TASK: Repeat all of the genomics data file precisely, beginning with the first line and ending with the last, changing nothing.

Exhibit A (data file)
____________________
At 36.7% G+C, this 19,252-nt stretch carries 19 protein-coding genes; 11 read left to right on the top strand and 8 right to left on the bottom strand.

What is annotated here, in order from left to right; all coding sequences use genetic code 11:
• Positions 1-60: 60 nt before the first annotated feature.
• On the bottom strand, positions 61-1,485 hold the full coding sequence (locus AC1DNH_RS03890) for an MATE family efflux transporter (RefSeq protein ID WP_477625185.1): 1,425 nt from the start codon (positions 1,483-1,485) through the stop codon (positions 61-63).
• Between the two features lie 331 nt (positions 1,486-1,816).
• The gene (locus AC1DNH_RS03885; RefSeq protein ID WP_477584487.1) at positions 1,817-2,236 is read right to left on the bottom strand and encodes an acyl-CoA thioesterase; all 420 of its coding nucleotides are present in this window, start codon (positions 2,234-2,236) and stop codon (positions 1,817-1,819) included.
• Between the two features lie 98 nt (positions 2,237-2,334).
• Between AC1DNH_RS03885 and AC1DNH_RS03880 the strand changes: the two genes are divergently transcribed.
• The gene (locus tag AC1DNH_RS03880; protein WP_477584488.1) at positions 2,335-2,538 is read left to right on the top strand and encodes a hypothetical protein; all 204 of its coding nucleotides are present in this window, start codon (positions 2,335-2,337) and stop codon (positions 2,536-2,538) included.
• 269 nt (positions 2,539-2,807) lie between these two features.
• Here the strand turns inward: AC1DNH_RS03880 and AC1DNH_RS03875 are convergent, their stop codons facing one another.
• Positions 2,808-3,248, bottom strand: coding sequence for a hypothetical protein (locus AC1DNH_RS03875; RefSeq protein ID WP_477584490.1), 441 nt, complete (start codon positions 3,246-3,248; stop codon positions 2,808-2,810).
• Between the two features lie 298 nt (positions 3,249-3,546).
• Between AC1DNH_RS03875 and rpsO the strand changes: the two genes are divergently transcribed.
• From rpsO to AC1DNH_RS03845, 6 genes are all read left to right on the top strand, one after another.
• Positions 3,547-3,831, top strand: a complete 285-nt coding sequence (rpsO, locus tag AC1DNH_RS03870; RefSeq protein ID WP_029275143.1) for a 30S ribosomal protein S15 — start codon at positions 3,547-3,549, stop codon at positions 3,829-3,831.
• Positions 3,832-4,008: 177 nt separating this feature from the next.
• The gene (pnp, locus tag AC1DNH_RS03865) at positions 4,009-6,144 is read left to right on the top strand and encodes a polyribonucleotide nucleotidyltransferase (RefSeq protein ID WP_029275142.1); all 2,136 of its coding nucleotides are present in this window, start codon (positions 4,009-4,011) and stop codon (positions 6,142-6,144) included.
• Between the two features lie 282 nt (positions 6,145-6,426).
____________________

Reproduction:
At 36.7% G+C, this 19,252-nt stretch carries 19 protein-coding genes; 11 read left to right on the top strand and 8 right to left on the bottom strand.

What is annotated here, in order from left to right; all coding sequences use genetic code 11:
• Positions 1-60: 60 nt before the first annotated feature.
• On the bottom strand, positions 61-1,485 hold the full coding sequence (locus AC1DNH_RS03890) for an MATE family efflux transporter (RefSeq protein ID WP_477625185.1): 1,425 nt from the start codon (positions 1,483-1,485) through the stop codon (positions 61-63).
• Between the two features lie 331 nt (positions 1,486-1,816).
• The gene (locus AC1DNH_RS03885; RefSeq protein ID WP_477584487.1) at positions 1,817-2,236 is read right to left on the bottom strand and encodes an acyl-CoA thioesterase; all 420 of its coding nucleotides are present in this window, start codon (positions 2,234-2,236) and stop codon (positions 1,817-1,819) included.
• Between the two features lie 98 nt (positions 2,237-2,334).
• Between AC1DNH_RS03885 and AC1DNH_RS03880 the strand changes: the two genes are divergently transcribed.
• The gene (locus tag AC1DNH_RS03880; protein WP_477584488.1) at positions 2,335-2,538 is read left to right on the top strand and encodes a hypothetical protein; all 204 of its coding nucleotides are present in this window, start codon (positions 2,335-2,337) and stop codon (positions 2,536-2,538) included.
• 269 nt (positions 2,539-2,807) lie between these two features.
• Here the strand turns inward: AC1DNH_RS03880 and AC1DNH_RS03875 are convergent, their stop codons facing one another.
• Positions 2,808-3,248, bottom strand: coding sequence for a hypothetical protein (locus AC1DNH_RS03875; RefSeq protein ID WP_477584490.1), 441 nt, complete (start codon positions 3,246-3,248; stop codon positions 2,808-2,810).
• Between the two features lie 298 nt (positions 3,249-3,546).
• Between AC1DNH_RS03875 and rpsO the strand changes: the two genes are divergently transcribed.
• From rpsO to AC1DNH_RS03845, 6 genes are all read left to right on the top strand, one after another.
• Positions 3,547-3,831, top strand: a complete 285-nt coding sequence (rpsO, locus tag AC1DNH_RS03870; RefSeq protein ID WP_029275143.1) for a 30S ribosomal protein S15 — start codon at positions 3,547-3,549, stop codon at positions 3,829-3,831.
• Positions 3,832-4,008: 177 nt separating this feature from the next.
• The gene (pnp, locus tag AC1DNH_RS03865) at positions 4,009-6,144 is read left to right on the top strand and encodes a polyribonucleotide nucleotidyltransferase (RefSeq protein ID WP_029275142.1); all 2,136 of its coding nucleotides are present in this window, start codon (positions 4,009-4,011) and stop codon (positions 6,142-6,144) included.
• Between the two features lie 282 nt (positions 6,145-6,426).